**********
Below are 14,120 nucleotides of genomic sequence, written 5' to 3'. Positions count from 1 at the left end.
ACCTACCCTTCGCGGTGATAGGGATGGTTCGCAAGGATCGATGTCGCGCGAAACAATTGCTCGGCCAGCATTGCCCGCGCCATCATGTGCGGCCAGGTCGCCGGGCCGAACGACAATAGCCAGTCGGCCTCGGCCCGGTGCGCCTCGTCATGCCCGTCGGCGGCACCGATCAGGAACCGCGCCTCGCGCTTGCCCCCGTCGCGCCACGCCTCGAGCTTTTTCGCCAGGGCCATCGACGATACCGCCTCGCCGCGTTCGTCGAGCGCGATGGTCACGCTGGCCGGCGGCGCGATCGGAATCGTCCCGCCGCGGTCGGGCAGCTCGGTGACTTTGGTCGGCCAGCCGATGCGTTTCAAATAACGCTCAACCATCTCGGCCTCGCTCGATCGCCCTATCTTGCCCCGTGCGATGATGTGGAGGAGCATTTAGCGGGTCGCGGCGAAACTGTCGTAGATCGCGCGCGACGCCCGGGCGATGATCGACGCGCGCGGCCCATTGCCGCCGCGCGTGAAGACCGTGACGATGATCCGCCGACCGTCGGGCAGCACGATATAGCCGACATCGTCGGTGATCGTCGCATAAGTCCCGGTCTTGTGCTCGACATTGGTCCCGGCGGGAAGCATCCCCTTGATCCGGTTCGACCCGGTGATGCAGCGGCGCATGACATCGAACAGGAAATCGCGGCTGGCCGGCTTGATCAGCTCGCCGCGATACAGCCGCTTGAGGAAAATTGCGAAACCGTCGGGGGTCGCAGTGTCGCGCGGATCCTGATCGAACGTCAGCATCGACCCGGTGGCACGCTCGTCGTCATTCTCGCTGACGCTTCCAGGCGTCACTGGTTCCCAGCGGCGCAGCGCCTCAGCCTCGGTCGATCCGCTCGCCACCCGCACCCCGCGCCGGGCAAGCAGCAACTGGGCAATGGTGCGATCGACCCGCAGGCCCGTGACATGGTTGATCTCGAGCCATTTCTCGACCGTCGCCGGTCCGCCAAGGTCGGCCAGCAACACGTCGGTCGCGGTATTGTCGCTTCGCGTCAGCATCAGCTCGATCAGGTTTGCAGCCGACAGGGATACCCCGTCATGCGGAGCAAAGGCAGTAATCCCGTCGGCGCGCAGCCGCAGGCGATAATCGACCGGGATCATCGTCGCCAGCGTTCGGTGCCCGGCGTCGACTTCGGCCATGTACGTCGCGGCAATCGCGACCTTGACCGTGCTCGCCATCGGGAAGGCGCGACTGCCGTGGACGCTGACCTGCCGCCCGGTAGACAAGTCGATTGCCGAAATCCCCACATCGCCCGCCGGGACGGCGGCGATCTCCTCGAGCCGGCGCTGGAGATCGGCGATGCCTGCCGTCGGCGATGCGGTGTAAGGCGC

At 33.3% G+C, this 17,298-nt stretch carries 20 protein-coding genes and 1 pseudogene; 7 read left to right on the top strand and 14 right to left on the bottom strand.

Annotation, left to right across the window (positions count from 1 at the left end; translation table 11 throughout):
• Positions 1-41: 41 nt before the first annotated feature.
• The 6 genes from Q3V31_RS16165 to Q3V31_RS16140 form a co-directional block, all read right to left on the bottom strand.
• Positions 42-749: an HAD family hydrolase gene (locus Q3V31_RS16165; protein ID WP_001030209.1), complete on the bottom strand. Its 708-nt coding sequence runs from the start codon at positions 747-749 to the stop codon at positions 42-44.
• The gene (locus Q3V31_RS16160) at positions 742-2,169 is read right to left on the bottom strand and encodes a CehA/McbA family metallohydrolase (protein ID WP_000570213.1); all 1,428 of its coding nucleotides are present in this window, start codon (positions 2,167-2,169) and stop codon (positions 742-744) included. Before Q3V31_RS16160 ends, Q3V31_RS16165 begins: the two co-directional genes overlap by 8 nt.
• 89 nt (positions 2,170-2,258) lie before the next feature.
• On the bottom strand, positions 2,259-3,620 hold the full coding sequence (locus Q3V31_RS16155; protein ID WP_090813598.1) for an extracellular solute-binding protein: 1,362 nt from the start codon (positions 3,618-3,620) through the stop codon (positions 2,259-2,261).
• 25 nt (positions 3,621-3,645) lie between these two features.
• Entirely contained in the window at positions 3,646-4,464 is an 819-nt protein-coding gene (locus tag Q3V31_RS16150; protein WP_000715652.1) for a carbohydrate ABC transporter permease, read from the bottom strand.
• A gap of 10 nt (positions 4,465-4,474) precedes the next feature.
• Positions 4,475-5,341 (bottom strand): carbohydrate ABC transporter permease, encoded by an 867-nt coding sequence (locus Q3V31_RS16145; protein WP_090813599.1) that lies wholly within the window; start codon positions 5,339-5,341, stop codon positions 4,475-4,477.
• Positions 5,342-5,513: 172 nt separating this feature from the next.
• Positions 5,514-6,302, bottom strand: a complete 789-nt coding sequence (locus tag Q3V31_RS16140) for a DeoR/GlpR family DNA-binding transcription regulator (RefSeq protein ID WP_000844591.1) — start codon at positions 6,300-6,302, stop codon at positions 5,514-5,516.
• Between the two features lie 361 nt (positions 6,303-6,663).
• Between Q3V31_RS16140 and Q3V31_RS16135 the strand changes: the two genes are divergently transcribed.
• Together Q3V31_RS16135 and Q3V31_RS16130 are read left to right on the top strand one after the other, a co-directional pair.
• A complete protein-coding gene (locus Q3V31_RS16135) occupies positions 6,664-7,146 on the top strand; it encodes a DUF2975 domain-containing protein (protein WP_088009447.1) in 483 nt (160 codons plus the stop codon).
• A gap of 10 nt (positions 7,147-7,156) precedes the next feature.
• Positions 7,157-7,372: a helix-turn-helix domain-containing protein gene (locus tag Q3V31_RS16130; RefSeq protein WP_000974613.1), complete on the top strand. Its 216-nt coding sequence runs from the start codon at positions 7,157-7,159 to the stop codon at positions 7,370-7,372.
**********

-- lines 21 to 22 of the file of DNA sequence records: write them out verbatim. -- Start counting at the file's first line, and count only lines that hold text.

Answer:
• A gap of 10 nt (positions 7,147-7,156) precedes the next feature.
• Positions 7,157-7,372: a helix-turn-helix domain-containing protein gene (locus tag Q3V31_RS16130; RefSeq protein WP_000974613.1), complete on the top strand. Its 216-nt coding sequence runs from the start codon at positions 7,157-7,159 to the stop codon at positions 7,370-7,372.